The Mississippi appellate court affirms the chancery court’s decision to close probate despite claims that a beneficiary caused the death of the decedent. In the Matter of the Estate of Avery (Miss. Ct. App., No. 2022-CP-00163-COA, February 21, 2022).
Allen Wayne Avery accused his sister, Janice Marie Avery Carson, of causing the death of their father, Eric Lane Avery, and attempting to prevent her inheritance. He also asserted that COVID-19 contributed to his father’s death, as he sought federal funds to reimburse the estate for funeral expenses.
Mr. Eric Avery had lung cancer. According to the death certificate, cancer ended his life.
Mr. Allen Avery initially petitioned the chancery court to probate his father’s estate. The court made him executor, but his attorneys withdrew from the case. Releasing Mr. Allen Avery’s attorneys, the court put the Lamar County Probate Administrator, Mark E. Norton, in charge of closing the estate.
Representing himself, Mr. Allen Avery asked the court to freeze the estate until his father’s death certificate changed to reflect COVID-19 as a cause of death, as well as until the judicial process resolved the question of his sister’s involvement with the death. The chancery court held his petition in abeyance.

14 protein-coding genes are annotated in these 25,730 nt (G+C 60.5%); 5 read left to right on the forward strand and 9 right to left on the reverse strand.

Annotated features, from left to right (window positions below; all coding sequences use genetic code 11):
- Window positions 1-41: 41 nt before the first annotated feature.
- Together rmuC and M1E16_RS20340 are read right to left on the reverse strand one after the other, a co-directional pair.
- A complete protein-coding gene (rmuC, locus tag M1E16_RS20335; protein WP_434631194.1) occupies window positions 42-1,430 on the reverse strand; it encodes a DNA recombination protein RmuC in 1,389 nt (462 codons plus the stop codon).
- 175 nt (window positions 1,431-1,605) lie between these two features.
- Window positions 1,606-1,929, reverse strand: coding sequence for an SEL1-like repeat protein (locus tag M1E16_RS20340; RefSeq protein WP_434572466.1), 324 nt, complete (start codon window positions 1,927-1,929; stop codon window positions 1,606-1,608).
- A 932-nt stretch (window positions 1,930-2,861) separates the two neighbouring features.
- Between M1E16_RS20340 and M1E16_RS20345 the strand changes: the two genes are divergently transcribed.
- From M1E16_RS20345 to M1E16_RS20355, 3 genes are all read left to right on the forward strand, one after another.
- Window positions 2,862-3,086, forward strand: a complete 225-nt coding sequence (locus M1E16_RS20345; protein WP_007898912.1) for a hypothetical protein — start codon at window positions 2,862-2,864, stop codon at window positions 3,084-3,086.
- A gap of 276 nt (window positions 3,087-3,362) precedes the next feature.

Then Mr. Allen Avery attempted to remove Mr. Norton or require him to amend his father’s death certificate. Finding Mr. Allen Avery failed to show good cause for removal, the court denied his petition and closed the estate. Mr. Allen Avery appealed.
On appeal, the court considers whether the lower court erred in closing the estate before the death certificate changed to show COVID-19 as a cause and before the judicial process resolved whether Ms. Carson was at fault.
The chancery court was correct to close the estate before Mr. Allen Avery amended the death certificate. The decedent had COVID-19 a year before he died, and no medical evidence supported the claim that COVID-19 led to the death. Mr. Norton reported that the expense of modifying the death certificate would not benefit the estate. While Mr. Allen Avery failed to follow the statutory procedure to change the death certificate, the chancellor’s order allowed him to recover benefits if he modified the death certificate using the correct method.
When the chancery court ended probate and allowed Mrs. Carson to inherit, it did not err. In this case, the Mississippi Slayer Statutes’ prohibition against the deceased’s killer inheriting does not apply. For these rules to stop a person from benefiting from the estate, the conduct contributing to the death must go beyond negligence. The law requires willfulness, which is synonymous with knowing and intentional conflict.
No evidence suggests that Ms. Carson was negligent. Her brother claimed that her failure to provide their father with a medical device caused his death. However, she testified that her father had elected not to use the device.
The chancery court’s decision to close probate is appropriate. The evidence suggests that Mr. Eric Avery did not die from COVID-19, and even if he did, the order allowed Mr. Allen Avery to follow the procedure to receive federal reimbursement to the estate. Failing to trigger the Slayer Statutes, Mr. Allen Avery did not show that his sister willfully caused their father’s death.